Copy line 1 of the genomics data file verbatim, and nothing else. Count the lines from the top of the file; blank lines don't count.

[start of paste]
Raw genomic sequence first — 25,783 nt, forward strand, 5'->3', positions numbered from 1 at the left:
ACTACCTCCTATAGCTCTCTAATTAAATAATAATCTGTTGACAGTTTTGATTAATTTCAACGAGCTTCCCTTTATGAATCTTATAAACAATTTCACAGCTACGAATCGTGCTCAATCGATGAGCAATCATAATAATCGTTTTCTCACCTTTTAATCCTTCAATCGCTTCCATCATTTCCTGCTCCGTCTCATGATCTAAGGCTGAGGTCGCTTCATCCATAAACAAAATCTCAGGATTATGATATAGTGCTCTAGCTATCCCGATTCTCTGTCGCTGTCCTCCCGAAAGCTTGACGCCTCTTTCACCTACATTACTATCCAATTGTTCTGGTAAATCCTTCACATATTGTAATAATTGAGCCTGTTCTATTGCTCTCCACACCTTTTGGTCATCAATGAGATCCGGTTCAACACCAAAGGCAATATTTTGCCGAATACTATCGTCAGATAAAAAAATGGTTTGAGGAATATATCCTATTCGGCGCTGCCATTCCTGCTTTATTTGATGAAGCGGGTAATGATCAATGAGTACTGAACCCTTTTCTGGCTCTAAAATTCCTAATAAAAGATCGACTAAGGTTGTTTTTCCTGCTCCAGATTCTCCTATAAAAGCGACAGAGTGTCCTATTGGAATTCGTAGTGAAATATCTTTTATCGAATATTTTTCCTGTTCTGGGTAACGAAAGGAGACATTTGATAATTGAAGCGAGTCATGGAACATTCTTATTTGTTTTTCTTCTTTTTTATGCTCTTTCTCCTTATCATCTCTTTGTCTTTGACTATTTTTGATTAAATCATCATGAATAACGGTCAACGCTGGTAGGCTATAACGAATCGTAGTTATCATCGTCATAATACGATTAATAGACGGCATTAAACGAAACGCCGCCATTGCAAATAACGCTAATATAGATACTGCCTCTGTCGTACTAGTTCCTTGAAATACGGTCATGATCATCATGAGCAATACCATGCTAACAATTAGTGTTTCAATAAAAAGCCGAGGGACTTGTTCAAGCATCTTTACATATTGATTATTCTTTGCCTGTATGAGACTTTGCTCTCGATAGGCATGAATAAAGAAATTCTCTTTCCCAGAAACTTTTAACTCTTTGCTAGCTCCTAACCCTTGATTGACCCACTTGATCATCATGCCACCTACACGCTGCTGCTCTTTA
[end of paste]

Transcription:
Raw genomic sequence first — 25,783 nt, forward strand, 5'->3', positions numbered from 1 at the left: